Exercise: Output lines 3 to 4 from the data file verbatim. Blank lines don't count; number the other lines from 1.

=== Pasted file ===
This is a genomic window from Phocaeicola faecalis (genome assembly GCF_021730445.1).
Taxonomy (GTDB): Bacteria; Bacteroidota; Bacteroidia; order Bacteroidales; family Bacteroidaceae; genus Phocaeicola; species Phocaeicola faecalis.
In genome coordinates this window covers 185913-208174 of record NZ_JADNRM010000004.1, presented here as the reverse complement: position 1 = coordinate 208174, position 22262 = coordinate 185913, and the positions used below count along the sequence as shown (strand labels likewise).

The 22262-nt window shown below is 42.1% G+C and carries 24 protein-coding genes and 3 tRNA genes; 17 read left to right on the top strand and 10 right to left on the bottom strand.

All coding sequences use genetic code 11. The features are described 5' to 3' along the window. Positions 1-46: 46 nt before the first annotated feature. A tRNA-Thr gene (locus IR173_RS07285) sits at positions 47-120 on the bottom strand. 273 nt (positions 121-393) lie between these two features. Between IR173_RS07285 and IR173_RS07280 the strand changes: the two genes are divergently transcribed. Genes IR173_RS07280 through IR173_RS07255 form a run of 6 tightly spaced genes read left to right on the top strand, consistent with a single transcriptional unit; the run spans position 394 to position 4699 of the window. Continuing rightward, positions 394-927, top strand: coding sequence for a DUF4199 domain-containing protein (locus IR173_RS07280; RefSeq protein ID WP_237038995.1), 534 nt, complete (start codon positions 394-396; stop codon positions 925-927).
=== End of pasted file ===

In genome coordinates this window covers 185913-208174 of record NZ_JADNRM010000004.1, presented here as the reverse complement: position 1 = coordinate 208174, position 22262 = coordinate 185913, and the positions used below count along the sequence as shown (strand labels likewise).

The 22262-nt window shown below is 42.1% G+C and carries 24 protein-coding genes and 3 tRNA genes; 17 read left to right on the top strand and 10 right to left on the bottom strand.